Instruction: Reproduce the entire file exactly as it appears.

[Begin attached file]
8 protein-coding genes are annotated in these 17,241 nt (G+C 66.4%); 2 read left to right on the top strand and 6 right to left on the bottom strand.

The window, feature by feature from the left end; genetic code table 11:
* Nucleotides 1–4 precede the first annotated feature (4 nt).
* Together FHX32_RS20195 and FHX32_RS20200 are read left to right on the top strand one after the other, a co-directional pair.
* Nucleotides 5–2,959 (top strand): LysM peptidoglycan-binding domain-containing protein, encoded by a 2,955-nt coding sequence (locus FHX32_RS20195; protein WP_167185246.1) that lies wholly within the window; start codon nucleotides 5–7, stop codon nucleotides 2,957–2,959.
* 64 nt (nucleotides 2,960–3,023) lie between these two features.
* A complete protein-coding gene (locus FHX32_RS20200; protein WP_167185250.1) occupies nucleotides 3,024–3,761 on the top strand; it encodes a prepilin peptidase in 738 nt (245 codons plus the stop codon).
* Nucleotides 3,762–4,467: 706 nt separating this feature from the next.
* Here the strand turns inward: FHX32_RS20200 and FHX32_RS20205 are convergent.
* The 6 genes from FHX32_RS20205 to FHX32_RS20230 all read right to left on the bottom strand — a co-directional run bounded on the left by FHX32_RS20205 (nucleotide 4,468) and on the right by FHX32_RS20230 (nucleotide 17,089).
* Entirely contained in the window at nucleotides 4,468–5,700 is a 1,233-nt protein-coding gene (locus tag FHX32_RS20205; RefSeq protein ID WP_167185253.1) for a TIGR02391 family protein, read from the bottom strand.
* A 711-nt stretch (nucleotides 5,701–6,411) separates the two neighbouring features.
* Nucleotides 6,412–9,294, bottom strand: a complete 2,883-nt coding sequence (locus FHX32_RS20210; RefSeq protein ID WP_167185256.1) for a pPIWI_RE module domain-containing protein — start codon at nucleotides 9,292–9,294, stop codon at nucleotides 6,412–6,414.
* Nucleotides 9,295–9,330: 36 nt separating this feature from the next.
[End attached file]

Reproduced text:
8 protein-coding genes are annotated in these 17,241 nt (G+C 66.4%); 2 read left to right on the top strand and 6 right to left on the bottom strand.

The window, feature by feature from the left end; genetic code table 11:
* Nucleotides 1–4 precede the first annotated feature (4 nt).
* Together FHX32_RS20195 and FHX32_RS20200 are read left to right on the top strand one after the other, a co-directional pair.
* Nucleotides 5–2,959 (top strand): LysM peptidoglycan-binding domain-containing protein, encoded by a 2,955-nt coding sequence (locus FHX32_RS20195; protein WP_167185246.1) that lies wholly within the window; start codon nucleotides 5–7, stop codon nucleotides 2,957–2,959.
* 64 nt (nucleotides 2,960–3,023) lie between these two features.
* A complete protein-coding gene (locus FHX32_RS20200; protein WP_167185250.1) occupies nucleotides 3,024–3,761 on the top strand; it encodes a prepilin peptidase in 738 nt (245 codons plus the stop codon).
* Nucleotides 3,762–4,467: 706 nt separating this feature from the next.
* Here the strand turns inward: FHX32_RS20200 and FHX32_RS20205 are convergent.
* The 6 genes from FHX32_RS20205 to FHX32_RS20230 all read right to left on the bottom strand — a co-directional run bounded on the left by FHX32_RS20205 (nucleotide 4,468) and on the right by FHX32_RS20230 (nucleotide 17,089).
* Entirely contained in the window at nucleotides 4,468–5,700 is a 1,233-nt protein-coding gene (locus tag FHX32_RS20205; RefSeq protein ID WP_167185253.1) for a TIGR02391 family protein, read from the bottom strand.
* A 711-nt stretch (nucleotides 5,701–6,411) separates the two neighbouring features.
* Nucleotides 6,412–9,294, bottom strand: a complete 2,883-nt coding sequence (locus FHX32_RS20210; RefSeq protein ID WP_167185256.1) for a pPIWI_RE module domain-containing protein — start codon at nucleotides 9,292–9,294, stop codon at nucleotides 6,412–6,414.
* Nucleotides 9,295–9,330: 36 nt separating this feature from the next.